Angry milk producers want EU farm chief axed

The European Milk Board wants EU farm commissioner Phil Hogan removed from office
The European Milk Board wants EU farm commissioner Phil Hogan removed from office
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An angry call has been made by European milk producers for EU Farm commissioner Phil Hogan to be removed from office.

In an open letter to the president of the European Commission, Claude Junker, the European Milk Board (EMB) – the lobbying body for milk producers across 15 member states – yesterday claimed that the farm commissioner was ignoring the crisis facing the dairy sector.

“Phil Hogan does not have any solutions, nor does he want any! He however has displayed well enough his professional incompetence and his disregard for farmers. This is why we, as representatives of European dairy farmers, call you to act accordingly,” stated the letter.

“Mr President, remove this incompetent commissioner from his office,” it continued.

The organisation was highly critical of remarks made by Hogan earlier in the year where he appeared to express some doubt as to whether dairy farmers were selling milk at below their cost of production, with Hogan stating that although they claimed that this was the case, they still continued to produce milk.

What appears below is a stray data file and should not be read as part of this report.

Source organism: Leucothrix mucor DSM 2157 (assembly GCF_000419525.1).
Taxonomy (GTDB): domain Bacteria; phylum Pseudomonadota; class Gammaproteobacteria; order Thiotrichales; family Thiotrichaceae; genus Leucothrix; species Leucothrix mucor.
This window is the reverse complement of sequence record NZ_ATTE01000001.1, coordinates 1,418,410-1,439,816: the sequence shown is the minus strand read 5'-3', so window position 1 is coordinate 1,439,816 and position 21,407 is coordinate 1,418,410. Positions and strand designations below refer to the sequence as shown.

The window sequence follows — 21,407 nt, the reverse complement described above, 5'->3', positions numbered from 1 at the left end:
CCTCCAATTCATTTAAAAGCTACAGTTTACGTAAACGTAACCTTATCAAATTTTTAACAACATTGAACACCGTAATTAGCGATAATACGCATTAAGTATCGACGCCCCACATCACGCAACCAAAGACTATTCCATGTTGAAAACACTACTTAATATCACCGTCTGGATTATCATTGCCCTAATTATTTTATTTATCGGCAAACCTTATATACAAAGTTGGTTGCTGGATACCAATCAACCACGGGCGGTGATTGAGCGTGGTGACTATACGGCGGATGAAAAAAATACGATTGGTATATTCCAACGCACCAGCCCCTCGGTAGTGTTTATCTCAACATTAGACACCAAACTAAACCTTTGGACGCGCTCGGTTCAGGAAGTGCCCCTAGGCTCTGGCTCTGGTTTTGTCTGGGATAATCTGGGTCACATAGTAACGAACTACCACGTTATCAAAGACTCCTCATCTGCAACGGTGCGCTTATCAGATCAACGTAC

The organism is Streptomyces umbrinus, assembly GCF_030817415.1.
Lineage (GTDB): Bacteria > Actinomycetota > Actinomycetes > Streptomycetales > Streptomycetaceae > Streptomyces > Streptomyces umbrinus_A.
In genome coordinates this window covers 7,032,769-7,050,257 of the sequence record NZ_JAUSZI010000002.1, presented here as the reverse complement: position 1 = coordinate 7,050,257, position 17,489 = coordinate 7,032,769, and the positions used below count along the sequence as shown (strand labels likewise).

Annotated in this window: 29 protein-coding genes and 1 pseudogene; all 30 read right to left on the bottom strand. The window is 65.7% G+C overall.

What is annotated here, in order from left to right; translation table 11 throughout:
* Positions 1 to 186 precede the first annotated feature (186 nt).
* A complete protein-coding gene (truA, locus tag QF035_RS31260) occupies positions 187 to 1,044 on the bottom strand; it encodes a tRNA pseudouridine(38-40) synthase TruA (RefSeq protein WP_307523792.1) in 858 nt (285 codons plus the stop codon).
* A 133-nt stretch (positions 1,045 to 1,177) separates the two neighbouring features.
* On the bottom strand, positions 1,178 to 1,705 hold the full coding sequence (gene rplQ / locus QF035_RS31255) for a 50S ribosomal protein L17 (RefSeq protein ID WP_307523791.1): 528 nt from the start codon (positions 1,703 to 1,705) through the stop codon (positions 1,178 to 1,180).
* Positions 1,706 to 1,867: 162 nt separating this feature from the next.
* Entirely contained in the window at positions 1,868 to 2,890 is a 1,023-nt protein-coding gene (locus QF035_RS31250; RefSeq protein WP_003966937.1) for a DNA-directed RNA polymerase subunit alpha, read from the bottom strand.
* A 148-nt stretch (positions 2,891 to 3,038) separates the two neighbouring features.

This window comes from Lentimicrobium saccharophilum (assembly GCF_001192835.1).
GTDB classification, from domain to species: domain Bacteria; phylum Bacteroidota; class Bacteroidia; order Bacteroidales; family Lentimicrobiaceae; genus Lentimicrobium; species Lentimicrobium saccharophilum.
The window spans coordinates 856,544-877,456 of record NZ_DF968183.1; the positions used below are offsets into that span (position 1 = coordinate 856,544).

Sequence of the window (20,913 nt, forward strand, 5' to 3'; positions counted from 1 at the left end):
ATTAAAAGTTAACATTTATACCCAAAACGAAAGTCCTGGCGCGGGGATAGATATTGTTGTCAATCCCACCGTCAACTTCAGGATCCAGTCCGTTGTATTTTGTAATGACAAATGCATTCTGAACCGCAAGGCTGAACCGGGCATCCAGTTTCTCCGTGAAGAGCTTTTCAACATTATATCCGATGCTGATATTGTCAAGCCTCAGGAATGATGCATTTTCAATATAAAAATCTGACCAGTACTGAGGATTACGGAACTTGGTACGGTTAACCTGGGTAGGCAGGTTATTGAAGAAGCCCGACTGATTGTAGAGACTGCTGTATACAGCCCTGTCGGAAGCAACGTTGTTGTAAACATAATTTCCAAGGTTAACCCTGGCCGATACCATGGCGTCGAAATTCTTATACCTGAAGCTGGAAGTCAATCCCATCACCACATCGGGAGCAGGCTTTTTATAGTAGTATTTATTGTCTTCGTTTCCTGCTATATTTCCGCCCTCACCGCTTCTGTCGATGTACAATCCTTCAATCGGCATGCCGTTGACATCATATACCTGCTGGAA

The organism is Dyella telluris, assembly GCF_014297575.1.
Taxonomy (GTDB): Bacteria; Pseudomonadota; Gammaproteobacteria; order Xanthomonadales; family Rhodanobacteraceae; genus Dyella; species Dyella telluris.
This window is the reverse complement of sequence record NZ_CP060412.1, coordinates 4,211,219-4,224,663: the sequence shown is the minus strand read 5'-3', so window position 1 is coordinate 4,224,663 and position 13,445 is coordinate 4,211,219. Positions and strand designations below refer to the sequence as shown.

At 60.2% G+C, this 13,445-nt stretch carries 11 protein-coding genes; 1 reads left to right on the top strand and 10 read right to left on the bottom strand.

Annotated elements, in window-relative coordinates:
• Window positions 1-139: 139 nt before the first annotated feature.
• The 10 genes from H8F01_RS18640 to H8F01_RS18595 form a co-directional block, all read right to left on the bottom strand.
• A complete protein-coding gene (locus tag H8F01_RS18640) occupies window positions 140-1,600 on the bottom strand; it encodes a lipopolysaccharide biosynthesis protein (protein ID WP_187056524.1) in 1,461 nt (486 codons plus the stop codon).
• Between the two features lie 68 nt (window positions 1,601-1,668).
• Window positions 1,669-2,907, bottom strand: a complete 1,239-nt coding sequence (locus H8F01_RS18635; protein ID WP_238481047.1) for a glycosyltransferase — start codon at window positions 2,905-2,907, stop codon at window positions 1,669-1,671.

“Such declarations are not in line with the reality of the market and show the commissioner’s lack of expertise in the field of agriculture,” said EMB president, Romuald Schaber.

He said that under Article 39 of the Treaty on the Functioning of the EU, it was the commissioner’s responsibility to ensure a fair standard of living for the agricultural community and called for an urgent meeting with Junker to discuss the situation.

• Meanwhile, on the home front, troubled dairy co-operative First Milk claimed that recent financial results showed that its turnaround plan was working. Operating profit for the first six months of the year was £1.1m compared to a loss of £7.6m for the same period last year.

The co-op’s chief executive, Mike Gallacher also predicted that the results for the second six months to March 2016 would also show a positive operating profit – compared to an operating loss of £12.3m in second half last year.

Gallacher said that the board was now confident that the changes would deliver improved milk prices for the co-op’s producers and a more sustainable business model for its farmer shareholders.

It was also announced yesterday that First Milk had sold its Glenfield Dairy business in Fife to Graham’s, with Graham’s managing director, Robert Graham, commenting: “This allows us to extend our product range.”